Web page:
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    le mouchoir de monsieur's avatar

    France France

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    En Avion by Caron

    All things that truly are sublime contain a suggestion of ugliness. There is no painting, no poem, no song that does not somehow break through to the heights of earthly perfection through some unexpected, discordant detail. The green face of a garishly painted woman half cut off by the frame in a Toulouse-Lautrec painting. The bizarre colour of the sun in a Monet landscape: One stands before it, perplexed, and wonders: However did mere paint capture that, the very essence of illumination? Thus, En Avion. Naturally, as the French say, "les avis sont partages." Personally, I have never been a fan of Caron. When Henri Almeras created "Que Sais-je?" for Jean Patou in 1923, (readers, take note, the Chanel woman was very most certainly not the first to offer perfumes to her couture clients, though she takes credit today for that innovation, along with so very many others, such as the invention of jersey) he explained that in his heart he wished to render the "trouble" of love. Keep in mind, "trouble," in french, translates as a kind of confusion. This specific thing Is what I find perplexing in most all of Ernest Daltroff's compositions. Recently, I found a photo of him: He very obviously would have been sitting at "the Good Russian table" in Thomas Mann's "the Magic Mountain," and quite possibly, he was: To study his facial features, one is struck by a depth of intelligence and the unmistakeable mark of an overactive mind. To me, this neurosis and intellectual over activity are his hallmarks very clearly rendered in each of his fragrant masterpieces. No bottle baring the name "Caron" will ever be insipid or unremarkable. Even the simpler scents, Bellogia or Pour un Homme, are somehow intricate; as intricate as the human mind. En Avion is the textbook illustration of this artistry in molecular structure inhaled through the nose: It evokes so very many things, yet nothing at all that is obvious. It may smell "leathery," but never simply of leather. Other reviewers wax on about cloves and carnation; certainly present here, but somehow only suggested. En Avion is, along with Jicky, perhaps one of the most beguiling scents the world has ever known: At once feminine and masculine, stunningly beautiful and repulsively ugly, of highest born royal blood and secretly born in a barn then left forgotten, En Avion seems to reflect in infinite facets all the highs and lows of life itself. Like it, hate it. Love it, loathe it. Guaranteed you will feel something if you dab some of this on, and live with it for the day. You will feel. You will not just smell. All of us, numb to the transcendent beauty of Heaven that secretly enfolds us wherever we go, we need En Avion....truly, though for some they will be steely and of cutting blades and for others they will be of swan's down and brilliantly coloured plumes, here is a perfume that quite literally will give you wings. Where you go on your flight is for you to decide.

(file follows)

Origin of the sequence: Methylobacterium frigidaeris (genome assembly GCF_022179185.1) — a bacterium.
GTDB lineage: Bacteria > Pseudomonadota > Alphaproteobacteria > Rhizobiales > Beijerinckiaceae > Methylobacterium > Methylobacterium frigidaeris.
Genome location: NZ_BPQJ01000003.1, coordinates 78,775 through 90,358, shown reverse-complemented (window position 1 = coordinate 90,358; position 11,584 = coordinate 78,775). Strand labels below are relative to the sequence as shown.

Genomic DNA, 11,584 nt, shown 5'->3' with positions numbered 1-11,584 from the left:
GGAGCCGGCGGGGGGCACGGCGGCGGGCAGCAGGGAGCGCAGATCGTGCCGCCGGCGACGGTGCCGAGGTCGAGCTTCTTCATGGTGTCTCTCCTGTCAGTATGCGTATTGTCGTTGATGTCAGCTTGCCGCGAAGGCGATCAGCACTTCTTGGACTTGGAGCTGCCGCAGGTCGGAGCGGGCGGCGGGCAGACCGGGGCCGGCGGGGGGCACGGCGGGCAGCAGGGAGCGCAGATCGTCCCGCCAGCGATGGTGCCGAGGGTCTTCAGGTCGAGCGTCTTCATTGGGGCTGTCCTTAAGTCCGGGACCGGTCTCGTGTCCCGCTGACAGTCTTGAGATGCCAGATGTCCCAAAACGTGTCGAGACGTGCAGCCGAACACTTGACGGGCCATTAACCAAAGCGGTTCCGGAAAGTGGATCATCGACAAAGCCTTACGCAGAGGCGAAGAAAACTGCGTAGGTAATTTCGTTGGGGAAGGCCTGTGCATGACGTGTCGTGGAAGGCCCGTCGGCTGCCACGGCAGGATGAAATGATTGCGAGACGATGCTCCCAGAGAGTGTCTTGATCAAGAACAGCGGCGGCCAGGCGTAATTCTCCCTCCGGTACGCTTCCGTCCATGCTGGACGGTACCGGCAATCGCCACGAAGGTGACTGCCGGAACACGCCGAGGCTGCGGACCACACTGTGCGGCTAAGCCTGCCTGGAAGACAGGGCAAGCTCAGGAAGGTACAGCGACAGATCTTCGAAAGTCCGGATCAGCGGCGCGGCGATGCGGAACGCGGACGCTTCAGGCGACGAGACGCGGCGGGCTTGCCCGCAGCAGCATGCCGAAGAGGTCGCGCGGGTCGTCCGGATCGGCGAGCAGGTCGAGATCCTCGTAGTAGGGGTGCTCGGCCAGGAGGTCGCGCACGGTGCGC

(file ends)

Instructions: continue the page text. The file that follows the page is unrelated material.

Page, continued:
11th October, 2011

Loving perfume on the Internet since 2000